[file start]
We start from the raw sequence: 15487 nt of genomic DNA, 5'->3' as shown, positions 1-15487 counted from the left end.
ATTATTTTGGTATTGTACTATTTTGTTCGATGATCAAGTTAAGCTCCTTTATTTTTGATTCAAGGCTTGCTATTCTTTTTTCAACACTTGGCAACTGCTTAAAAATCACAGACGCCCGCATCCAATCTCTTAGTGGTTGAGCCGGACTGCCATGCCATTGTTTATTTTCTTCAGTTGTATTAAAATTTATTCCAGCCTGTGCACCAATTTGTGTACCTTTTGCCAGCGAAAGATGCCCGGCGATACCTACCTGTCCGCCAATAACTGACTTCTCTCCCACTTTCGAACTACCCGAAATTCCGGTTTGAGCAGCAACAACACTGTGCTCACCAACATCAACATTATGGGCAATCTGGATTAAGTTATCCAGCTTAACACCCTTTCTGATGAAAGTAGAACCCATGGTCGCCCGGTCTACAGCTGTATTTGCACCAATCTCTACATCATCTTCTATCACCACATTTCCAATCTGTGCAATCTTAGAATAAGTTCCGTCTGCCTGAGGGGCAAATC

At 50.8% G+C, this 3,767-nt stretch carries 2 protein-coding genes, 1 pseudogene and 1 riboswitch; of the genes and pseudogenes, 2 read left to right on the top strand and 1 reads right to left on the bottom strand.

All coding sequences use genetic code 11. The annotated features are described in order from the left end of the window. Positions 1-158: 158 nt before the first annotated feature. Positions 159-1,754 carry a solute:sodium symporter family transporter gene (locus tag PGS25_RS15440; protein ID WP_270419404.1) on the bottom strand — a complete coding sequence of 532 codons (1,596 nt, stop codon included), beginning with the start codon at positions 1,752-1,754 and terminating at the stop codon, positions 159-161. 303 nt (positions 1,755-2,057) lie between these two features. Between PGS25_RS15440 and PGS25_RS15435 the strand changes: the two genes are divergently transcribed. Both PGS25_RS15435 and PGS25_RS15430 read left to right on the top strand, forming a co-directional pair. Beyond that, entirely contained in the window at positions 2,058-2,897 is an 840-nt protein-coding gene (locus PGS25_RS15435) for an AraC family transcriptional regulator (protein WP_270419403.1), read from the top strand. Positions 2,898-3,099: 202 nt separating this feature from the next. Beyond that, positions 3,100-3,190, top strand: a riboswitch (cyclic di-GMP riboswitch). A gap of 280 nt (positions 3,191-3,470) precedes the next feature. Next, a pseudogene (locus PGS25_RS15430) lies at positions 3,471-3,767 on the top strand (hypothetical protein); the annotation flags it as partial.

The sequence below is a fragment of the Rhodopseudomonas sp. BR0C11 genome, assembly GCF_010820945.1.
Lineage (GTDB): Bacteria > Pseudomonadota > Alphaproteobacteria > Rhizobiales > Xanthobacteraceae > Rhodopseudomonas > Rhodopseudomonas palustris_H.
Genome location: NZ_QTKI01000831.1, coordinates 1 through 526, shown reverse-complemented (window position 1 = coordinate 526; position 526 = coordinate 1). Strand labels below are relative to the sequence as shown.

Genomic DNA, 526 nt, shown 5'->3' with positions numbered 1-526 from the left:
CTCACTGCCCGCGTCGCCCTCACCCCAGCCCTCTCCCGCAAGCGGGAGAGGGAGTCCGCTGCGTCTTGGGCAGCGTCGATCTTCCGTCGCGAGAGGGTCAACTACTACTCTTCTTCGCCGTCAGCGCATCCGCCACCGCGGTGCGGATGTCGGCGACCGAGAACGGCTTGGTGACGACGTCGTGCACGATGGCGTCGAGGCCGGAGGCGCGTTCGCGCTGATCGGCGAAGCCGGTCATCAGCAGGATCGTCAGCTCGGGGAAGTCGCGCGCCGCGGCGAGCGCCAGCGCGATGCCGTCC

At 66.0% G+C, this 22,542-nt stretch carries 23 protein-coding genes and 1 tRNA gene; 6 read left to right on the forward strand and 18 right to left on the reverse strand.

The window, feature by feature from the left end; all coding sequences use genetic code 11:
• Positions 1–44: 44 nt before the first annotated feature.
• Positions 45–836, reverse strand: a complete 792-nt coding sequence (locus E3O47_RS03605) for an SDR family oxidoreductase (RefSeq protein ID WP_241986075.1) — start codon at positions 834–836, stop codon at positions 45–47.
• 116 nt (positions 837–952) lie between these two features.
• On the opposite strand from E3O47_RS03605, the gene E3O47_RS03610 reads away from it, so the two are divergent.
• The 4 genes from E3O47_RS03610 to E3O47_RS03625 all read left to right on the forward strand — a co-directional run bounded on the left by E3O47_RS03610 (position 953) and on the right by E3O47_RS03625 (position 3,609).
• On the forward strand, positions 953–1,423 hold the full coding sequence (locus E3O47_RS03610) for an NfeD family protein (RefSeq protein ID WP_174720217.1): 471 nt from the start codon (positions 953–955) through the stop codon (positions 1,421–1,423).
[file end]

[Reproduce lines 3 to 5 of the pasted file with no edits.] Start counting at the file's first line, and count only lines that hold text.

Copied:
At 50.8% G+C, this 3,767-nt stretch carries 2 protein-coding genes, 1 pseudogene and 1 riboswitch; of the genes and pseudogenes, 2 read left to right on the top strand and 1 reads right to left on the bottom strand.

All coding sequences use genetic code 11. The annotated features are described in order from the left end of the window. Positions 1-158: 158 nt before the first annotated feature. Positions 159-1,754 carry a solute:sodium symporter family transporter gene (locus tag PGS25_RS15440; protein ID WP_270419404.1) on the bottom strand — a complete coding sequence of 532 codons (1,596 nt, stop codon included), beginning with the start codon at positions 1,752-1,754 and terminating at the stop codon, positions 159-161. 303 nt (positions 1,755-2,057) lie between these two features. Between PGS25_RS15440 and PGS25_RS15435 the strand changes: the two genes are divergently transcribed. Both PGS25_RS15435 and PGS25_RS15430 read left to right on the top strand, forming a co-directional pair. Beyond that, entirely contained in the window at positions 2,058-2,897 is an 840-nt protein-coding gene (locus PGS25_RS15435) for an AraC family transcriptional regulator (protein WP_270419403.1), read from the top strand. Positions 2,898-3,099: 202 nt separating this feature from the next. Beyond that, positions 3,100-3,190, top strand: a riboswitch (cyclic di-GMP riboswitch). A gap of 280 nt (positions 3,191-3,470) precedes the next feature. Next, a pseudogene (locus PGS25_RS15430) lies at positions 3,471-3,767 on the top strand (hypothetical protein); the annotation flags it as partial.

The sequence below is a fragment of the Rhodopseudomonas sp. BR0C11 genome, assembly GCF_010820945.1.